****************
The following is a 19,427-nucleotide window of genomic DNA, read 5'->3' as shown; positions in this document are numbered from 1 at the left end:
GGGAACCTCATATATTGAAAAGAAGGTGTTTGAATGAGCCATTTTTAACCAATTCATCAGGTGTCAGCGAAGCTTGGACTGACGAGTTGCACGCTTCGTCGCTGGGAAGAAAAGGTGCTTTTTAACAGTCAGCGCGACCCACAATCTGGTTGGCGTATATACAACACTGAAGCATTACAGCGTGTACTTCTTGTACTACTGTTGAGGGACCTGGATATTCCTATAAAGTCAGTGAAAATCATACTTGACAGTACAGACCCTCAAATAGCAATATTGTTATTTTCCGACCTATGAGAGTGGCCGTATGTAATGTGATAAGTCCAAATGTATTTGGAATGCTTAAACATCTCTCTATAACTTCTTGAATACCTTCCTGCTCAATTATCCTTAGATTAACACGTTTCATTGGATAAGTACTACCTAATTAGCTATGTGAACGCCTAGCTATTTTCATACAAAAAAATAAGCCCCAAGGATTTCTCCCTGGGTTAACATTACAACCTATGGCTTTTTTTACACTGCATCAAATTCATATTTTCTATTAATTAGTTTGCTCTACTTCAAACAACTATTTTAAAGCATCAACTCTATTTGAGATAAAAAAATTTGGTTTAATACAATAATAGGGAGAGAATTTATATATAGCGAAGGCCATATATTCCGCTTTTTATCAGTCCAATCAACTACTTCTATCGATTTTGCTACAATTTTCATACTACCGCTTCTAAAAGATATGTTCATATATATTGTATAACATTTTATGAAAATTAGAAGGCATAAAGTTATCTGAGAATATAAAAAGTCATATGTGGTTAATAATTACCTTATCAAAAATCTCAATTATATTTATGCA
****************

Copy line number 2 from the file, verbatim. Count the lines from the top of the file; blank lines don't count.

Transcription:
GGGAACCTCATATATTGAAAAGAAGGTGTTTGAATGAGCCATTTTTAACCAATTCATCAGGTGTCAGCGAAGCTTGGACTGACGAGTTGCACGCTTCGTCGCTGGGAAGAAAAGGTGCTTTTTAACAGTCAGCGCGACCCACAATCTGGTTGGCGTATATACAACACTGAAGCATTACAGCGTGTACTTCTTGTACTACTGTTGAGGGACCTGGATATTCCTATAAAGTCAGTGAAAATCATACTTGACAGTACAGACCCTCAAATAGCAATATTGTTATTTTCCGACCTATGAGAGTGGCCGTATGTAATGTGATAAGTCCAAATGTATTTGGAATGCTTAAACATCTCTCTATAACTTCTTGAATACCTTCCTGCTCAATTATCCTTAGATTAACACGTTTCATTGGATAAGTACTACCTAATTAGCTATGTGAACGCCTAGCTATTTTCATACAAAAAAATAAGCCCCAAGGATTTCTCCCTGGGTTAACATTACAACCTATGGCTTTTTTTACACTGCATCAAATTCATATTTTCTATTAATTAGTTTGCTCTACTTCAAACAACTATTTTAAAGCATCAACTCTATTTGAGATAAAAAAATTTGGTTTAATACAATAATAGGGAGAGAATTTATATATAGCGAAGGCCATATATTCCGCTTTTTATCAGTCCAATCAACTACTTCTATCGATTTTGCTACAATTTTCATACTACCGCTTCTAAAAGATATGTTCATATATATTGTATAACATTTTATGAAAATTAGAAGGCATAAAGTTATCTGAGAATATAAAAAGTCATATGTGGTTAATAATTACCTTATCAAAAATCTCAATTATATTTATGCA